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THEATER REVIEW: Great Barrington Public Theater’s production of ‘Dog People’ plays through June 16

This is a grand season opener for Great Barrington Public Theater and for the region’s summer shows. Try to see it. Woof!

Dog People

Great Barrington Public Theater in Great Barrington
Written by Leigh Strimbeck, directed by Judy Braha

“Make sure they know who’s boss.”

Two brilliant physical comedians, a brilliant actress/playwright, a brilliant stage director, and a brilliant movement director have concocted one of the funniest shows you are likely to see this year: Leigh Strimbeck’s “Dog People” staged by Judy Braha, with movement supervised by Ryan Winkles, starring Sheila Bandyopadhyay and Chris Tucci. Read on. I promise not to write the word brilliant again. I promise. Woof! This is a truly genuine original in its world-premiere production in the black box theater at Bard College at Simon’s Rock. If you have never been in this space before, the thrill is waiting. I guarantee you will never get closer to the fun than you will with this play.

Tucci and Bandyopadhyay play two people who bump into one another in an urban park, Jesse and Avery, while walking their dogs, Betty and Atila. The fun in this situation is that the two actors play the people and play each other’s dogs as well. In Strimbeck’s vision of life, the dogs have deeper and stronger personalities than their owners. They tend to reflect each other’s humans. Avery’s dog, Betty, is aggressive, angry, and obnoxious, while Jesse’s dog, Atila, is gentle, complacent, and acceding. What is initially obvious about these four characters shelters secrets that the author reveals slowly over the 86 minutes of the play. This is a “pay attention” piece of theater that not only commands attention, it makes it a condition of enjoyment.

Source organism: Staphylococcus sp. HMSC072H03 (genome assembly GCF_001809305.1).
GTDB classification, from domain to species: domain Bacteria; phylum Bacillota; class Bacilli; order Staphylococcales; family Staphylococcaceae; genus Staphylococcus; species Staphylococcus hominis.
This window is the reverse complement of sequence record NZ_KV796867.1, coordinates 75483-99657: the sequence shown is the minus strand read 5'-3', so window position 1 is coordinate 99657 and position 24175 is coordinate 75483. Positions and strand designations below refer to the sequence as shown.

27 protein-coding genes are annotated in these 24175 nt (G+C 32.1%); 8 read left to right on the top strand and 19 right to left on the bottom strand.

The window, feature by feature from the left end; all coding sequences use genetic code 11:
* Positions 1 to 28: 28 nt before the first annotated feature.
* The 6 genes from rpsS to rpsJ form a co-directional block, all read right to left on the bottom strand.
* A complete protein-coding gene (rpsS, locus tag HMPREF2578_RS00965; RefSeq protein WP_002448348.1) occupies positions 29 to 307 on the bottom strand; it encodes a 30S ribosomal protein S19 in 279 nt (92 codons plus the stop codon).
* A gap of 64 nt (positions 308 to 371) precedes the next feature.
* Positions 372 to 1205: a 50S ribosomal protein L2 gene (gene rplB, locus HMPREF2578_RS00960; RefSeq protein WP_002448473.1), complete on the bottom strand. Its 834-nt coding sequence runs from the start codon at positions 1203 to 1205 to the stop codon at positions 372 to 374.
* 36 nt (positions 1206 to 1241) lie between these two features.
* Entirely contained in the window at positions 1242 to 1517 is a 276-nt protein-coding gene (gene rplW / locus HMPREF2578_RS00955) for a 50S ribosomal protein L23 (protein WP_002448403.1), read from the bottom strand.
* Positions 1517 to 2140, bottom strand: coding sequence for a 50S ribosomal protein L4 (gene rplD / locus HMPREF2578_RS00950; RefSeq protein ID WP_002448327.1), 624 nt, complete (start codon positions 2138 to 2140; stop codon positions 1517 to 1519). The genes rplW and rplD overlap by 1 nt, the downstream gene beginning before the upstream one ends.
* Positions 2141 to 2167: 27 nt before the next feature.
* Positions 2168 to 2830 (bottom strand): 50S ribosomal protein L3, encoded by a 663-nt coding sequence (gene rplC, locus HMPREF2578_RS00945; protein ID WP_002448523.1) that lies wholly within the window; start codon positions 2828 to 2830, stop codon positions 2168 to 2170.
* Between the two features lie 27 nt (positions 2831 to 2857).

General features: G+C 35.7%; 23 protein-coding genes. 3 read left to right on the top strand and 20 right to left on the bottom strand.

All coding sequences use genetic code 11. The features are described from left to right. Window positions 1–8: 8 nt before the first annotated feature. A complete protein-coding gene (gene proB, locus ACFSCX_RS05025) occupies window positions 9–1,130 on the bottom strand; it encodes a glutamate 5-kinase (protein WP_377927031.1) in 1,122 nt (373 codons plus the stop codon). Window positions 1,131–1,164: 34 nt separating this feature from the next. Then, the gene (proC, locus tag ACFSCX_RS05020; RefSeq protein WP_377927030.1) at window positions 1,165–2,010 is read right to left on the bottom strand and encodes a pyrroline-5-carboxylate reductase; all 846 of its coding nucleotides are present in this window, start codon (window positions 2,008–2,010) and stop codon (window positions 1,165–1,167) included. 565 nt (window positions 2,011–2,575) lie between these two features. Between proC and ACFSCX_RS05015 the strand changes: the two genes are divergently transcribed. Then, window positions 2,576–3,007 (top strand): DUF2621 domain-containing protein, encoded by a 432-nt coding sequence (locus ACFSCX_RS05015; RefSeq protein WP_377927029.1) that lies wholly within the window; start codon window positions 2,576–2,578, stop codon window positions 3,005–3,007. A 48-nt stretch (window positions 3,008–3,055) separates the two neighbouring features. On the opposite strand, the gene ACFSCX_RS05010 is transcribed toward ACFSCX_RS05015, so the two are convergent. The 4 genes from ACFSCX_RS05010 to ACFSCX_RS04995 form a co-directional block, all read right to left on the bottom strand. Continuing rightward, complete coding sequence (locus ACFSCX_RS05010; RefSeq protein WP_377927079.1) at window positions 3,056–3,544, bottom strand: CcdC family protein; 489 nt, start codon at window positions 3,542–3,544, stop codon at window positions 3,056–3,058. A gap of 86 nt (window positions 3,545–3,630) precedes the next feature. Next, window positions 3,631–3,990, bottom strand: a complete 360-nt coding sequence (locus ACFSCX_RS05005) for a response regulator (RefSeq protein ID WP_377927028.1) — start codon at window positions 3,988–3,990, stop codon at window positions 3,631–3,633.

Bandyopadhyay as Betty and Tucci as Atila. Photo by Kat Humes.

Both Tucci and his cohort, Bandyopadhyay, are superb in the physical comedy and equally persuasive in the sensitive dialogue. The author has given them many simple challenges in playing Jesse and Avery. These two people have secrets, and they release them at the oddest moments. Their dogs have nothing to hide, and they develop a very special friendship that seems to surprise them both equally.

It is the sudden awkward shifts of character that infuses the play with at least half of its fun. Both actors handle this extremely well.

This play has come out of the Berkshire Voices workshop, an organization that has also produced works by Jessica Provenz and myself. With this one, the group has hit a home run. The resulting presentation has had the advantage of Judy Braha’s keen observation as she staged the work for its maximum impact. With a strange sound effect, provided by designer Jacob Fisch, a bell, the dogs, and ultimately their people ring true with very similar gestures that aid the fun in the play.

Tucci as Atila and Bandyopadhyay as Jesse. Photo by Kat Humes.

The set by John Musall and the costumes by George Veale do their best to define place and “people.” Matthew E. Adelson’s lighting was excellent, taking us through a long day into a romantic night with dancing, tickling, and the good humor of old lovers and new ones also.

This is a grand season opener for the company and for the region’s summer shows. Try to see it. Woof!

“Dog People” plays at the Liebowitz Theater at Simon’s Rock through June 16. For information and tickets, visit Great Barrington Public Theater’s website.


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The Edge Is Free To Read.

But Not To Produce.